year = "2015",
language = "English",
publisher = "Royal United Services Institute",

}

RIS

TY - BOOK

T1 - A Democratic Licence to Operate

T2 - Report of the Independent Surveillance Review

AU - Grieve, John

AU - Clarke, Michael

AU - Brook, Heather

AU - Cowley, Lesley

AU - Evans, Jonathan

AU - Lane Fox, Martha

AU - Hall, Wendy

AU - Hennessy, Peter

AU - Ormand, David

AU - O'Neill, Onora

AU - Rooker, Jeffrey

AU - Scarlett, John

AU - Walden, Ian

PY - 2015

Y1 - 2015

N2 - As national security and public safety compete with the realities of digital society, the Independent Surveillance Review suggests a new licence to operate for the security and law-enforcement services. The British population has been greatly affected by the rapid evolution in information and communications technology. In this digital society, we all leave extensive traces of our behaviour and interactions in the course of our normal, everyday lives. We have unprecedented opportunities to express ourselves, to connect and share knowledge, to be prosperous and inventive.At the same time, the digital society also presents new challenges, making citizens potential targets for fraudsters, criminals and possibly terrorists. The task for the police and SIAs has become more demanding as they try to stay abreast of rapid technological innovation and deal with threats that emanate from across the globe. It is important to ensure that the powers granted to these agencies to protect the public are explicit, comprehensible, and are seen to be both lawful and consistent with democratic values.The citizen’s right to privacy online as offline – and what constitutes a ‘justifiable’ level of intrusion by the state – has become a central topic of debate. As traditional notions of national security and public safety compete with the realities of digital society, it is necessary to periodically renew the licence of the police, security and intelligence agencies to operate. This report aims to enable the public at large to engage in a more informed way in the debate, so that a broad consensus can be achieved and a new, democratic licence to operate can be agreed.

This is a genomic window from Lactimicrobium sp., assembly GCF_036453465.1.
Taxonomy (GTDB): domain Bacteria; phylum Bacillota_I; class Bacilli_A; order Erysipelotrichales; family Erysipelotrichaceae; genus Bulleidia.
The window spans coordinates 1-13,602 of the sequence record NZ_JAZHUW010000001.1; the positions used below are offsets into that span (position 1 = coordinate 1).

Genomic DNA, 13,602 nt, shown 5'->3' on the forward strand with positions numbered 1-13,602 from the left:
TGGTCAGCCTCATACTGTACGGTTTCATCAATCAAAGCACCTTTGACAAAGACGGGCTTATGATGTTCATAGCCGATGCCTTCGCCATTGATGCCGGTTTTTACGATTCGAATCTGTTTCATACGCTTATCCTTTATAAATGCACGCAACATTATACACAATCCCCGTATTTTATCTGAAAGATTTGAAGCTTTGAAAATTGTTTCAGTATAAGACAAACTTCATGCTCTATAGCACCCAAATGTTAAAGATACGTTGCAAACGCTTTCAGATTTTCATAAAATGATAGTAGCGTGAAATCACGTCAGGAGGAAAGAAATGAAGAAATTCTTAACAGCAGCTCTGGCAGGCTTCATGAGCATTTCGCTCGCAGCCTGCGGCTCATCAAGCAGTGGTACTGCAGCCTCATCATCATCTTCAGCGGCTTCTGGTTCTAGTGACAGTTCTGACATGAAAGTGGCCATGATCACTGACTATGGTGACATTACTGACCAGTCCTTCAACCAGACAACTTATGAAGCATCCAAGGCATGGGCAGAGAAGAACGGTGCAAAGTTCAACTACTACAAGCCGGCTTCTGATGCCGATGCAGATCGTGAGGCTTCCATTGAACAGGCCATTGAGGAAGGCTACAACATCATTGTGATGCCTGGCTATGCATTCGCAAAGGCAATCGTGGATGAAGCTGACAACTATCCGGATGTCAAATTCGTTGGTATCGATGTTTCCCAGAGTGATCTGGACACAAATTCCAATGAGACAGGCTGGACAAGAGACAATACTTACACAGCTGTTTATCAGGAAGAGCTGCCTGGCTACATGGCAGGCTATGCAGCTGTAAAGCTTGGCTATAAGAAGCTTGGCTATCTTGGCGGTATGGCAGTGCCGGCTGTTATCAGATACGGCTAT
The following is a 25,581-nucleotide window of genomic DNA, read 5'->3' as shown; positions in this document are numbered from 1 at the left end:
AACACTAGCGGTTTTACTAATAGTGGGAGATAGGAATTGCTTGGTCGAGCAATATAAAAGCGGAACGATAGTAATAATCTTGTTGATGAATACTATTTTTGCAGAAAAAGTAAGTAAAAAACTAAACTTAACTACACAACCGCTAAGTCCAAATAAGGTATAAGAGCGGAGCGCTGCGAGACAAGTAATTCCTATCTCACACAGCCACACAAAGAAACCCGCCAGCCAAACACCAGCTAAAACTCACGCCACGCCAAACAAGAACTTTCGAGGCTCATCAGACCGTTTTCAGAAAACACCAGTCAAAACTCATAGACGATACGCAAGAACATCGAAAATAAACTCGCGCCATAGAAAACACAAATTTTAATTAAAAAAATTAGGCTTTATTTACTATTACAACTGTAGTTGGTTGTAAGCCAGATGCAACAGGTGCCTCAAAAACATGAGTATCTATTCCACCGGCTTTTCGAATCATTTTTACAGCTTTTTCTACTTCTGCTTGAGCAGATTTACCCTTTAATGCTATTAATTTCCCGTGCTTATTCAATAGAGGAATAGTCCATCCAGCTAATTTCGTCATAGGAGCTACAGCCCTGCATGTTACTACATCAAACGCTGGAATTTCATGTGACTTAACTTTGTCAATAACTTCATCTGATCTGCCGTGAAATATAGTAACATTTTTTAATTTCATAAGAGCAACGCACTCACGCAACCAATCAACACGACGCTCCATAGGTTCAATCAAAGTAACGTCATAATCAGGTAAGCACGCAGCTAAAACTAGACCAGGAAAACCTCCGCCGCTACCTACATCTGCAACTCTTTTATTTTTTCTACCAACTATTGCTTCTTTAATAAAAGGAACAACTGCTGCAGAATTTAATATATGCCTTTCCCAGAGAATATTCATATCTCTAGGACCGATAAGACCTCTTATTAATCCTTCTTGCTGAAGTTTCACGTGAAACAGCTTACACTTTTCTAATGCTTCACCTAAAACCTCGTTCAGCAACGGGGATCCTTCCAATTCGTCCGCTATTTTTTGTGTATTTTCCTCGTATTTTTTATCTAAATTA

AB - As national security and public safety compete with the realities of digital society, the Independent Surveillance Review suggests a new licence to operate for the security and law-enforcement services. The British population has been greatly affected by the rapid evolution in information and communications technology. In this digital society, we all leave extensive traces of our behaviour and interactions in the course of our normal, everyday lives. We have unprecedented opportunities to express ourselves, to connect and share knowledge, to be prosperous and inventive.At the same time, the digital society also presents new challenges, making citizens potential targets for fraudsters, criminals and possibly terrorists. The task for the police and SIAs has become more demanding as they try to stay abreast of rapid technological innovation and deal with threats that emanate from across the globe. It is important to ensure that the powers granted to these agencies to protect the public are explicit, comprehensible, and are seen to be both lawful and consistent with democratic values.The citizen’s right to privacy online as offline – and what constitutes a ‘justifiable’ level of intrusion by the state – has become a central topic of debate. As traditional notions of national security and public safety compete with the realities of digital society, it is necessary to periodically renew the licence of the police, security and intelligence agencies to operate. This report aims to enable the public at large to engage in a more informed way in the debate, so that a broad consensus can be achieved and a new, democratic licence to operate can be agreed.

M3 - Commissioned report

BT - A Democratic Licence to Operate

PB - Royal United Services Institute

ER -

ID: 8137981